Matrignosis: A Blog About Inner Wisdom

Think Pyschologically; Live Spiritually

Ruling the Inner Chamber August 19, 2014

Dreamwork has been my most rewarding and consistent spiritual practice for 25 years. You might not think of dreams as having anything to do with spirituality but they absolutely do. Carl Jung demonstrated this with exquisite beauty in his recently published The Red Book in which he recorded some of his most meaningful waking and sleeping dreams. Everything he did for the rest of his brilliant and productive life was based on the findings he recorded in that book, which represents three years of committed inner work. Ultimately, his conclusion about the value of this work was that to become who we truly are is our spiritual task and the privilege of a lifetime.

Jung is not the first person to understand this, although he was one of the first Western medical professionals to study it for himself and write about it in a way that could be comprehended and accepted by the Western scientific mind. Indeed, many Asian traditions have taught this concept for thousands of years. Consider this quote by the Hindu professor Ravi Ravindra:

“The struggle to know who I am, in truth and in spirit, is the spiritual quest. The movement in myself from the mask to the face, from the personality to the person, from the performing actor to the ruler of the inner chamber, is the spiritual journey. To live, work, and suffer on this shore in faithfulness to the whispers from the other shore is spiritual life. To keep the flame of spiritual yearning alive is to be radically open to the present and to refuse to settle for comforting religious dogma, philosophic certainties, and social sanctions.”

Contrary to popular belief, authentic spirituality is not just a function of how many souls we save or how well we know scriptures or how hard we pray or how many rules we keep or what we believe or how often we attend our place of worship or how much money we donate to the poor. Likewise, spiritual maturity is not limited to a particular religion or set of beliefs. Rather, it is a function of our ego’s willingness to further the unfolding of our capacity for full living, endless loving, and authentic being.

We’re supposed to discover our true selves and connect with the sacred Mystery within. We’re supposed to learn how to accept and love ourselves because that’s how we learn to accept and love others. Every religion has spawned mature spirit persons whose mystical experiences and intuitions taught them that God indwells the soul. This means that our spiritual growth is not just a function of searching for God outside ourselves but also of honoring the “kingdom” within. (I could just as well have said “queendom” but it wouldn’t resonate as deeply as this more familiar term for sovereignty. I wish there were a gender-neutral word for the inner chamber that is not one-sidedly masculine, but ruled by both the King and Queen archetypes. Any ideas?)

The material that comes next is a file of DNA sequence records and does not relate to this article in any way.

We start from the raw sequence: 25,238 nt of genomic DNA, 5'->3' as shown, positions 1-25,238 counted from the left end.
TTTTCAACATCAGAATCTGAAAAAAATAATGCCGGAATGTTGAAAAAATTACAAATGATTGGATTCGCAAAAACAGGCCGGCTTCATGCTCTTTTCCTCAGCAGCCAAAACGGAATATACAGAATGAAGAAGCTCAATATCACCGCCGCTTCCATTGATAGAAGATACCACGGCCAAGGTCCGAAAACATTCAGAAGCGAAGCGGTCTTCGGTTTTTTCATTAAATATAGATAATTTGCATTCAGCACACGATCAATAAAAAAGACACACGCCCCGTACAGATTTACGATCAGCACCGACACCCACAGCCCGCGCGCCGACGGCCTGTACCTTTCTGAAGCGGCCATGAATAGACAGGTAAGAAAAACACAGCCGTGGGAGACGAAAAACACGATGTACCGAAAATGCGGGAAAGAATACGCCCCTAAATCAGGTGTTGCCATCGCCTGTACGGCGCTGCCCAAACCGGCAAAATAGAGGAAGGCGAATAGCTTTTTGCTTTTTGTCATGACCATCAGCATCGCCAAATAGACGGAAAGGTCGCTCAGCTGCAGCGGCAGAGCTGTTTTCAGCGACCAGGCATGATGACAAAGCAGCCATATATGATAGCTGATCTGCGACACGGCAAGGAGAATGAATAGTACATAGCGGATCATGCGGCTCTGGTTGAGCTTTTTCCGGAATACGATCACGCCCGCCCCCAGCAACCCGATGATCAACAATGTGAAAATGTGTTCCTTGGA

Here’s what St. Teresa of Avila had to say about this realm:

“There is a secret place. A radiant sanctuary. As real as your own kitchen. More real than that. Constructed of the purest elements. Overflowing with the ten thousand beautiful things. Worlds within worlds. Forests, rivers. Velvet coverlets thrown over featherbeds, fountains bubbling beneath a canopy of stars. Bountiful forests, universal libraries. A wine cellar offering an intoxication so sweet you will never be sober again. A clarity so complete you will never again forget.

This magnificent refuge is inside you. Enter. Shatter the darkness that shrouds the doorway…

No one else controls access to this perfect place. Give yourself your own unconditional permission to go there. … Believe the incredible truth that the Beloved has chosen for his dwelling place the core of your own being because that is the single most beautiful place in all of creation. Waste no time. Enter the centre of your soul.”

- Saint Teresa of Avila, “The Interior Castle”, translated by Mirabai Starr

The search for self-knowledge is a path to spiritual maturity and dreams are invaluable tools on that path because they show us unsuspected aspects of our unconscious selves. With every insight we gain, the closer we move to connecting with our sacred core, finding personal meaning, and fulfilling the purpose of our unique life.

What did you dream last night?

Ebook versions of The Bridge to Wholeness and Dream Theatres of the Soul are at Amazon, Kobo, Barnes and Noble and Smashwords.  Healing the Sacred Divide can be found at Amazon and Larson Publications, Inc.

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19 Responses to “Ruling the Inner Chamber”

  1. Katalina4 Says:

    Last night dreamt of 2 men – one a playful, flirty flatterer, the other a quiet reserved observer. The more forward flirty one felt fun and got my attention at first, the play of the banter, until it was just so over the top it was ridiculous, and I awoke curious about the quiet fellow. Maybe time to start dating again…. :)

    • jeanraffa Says: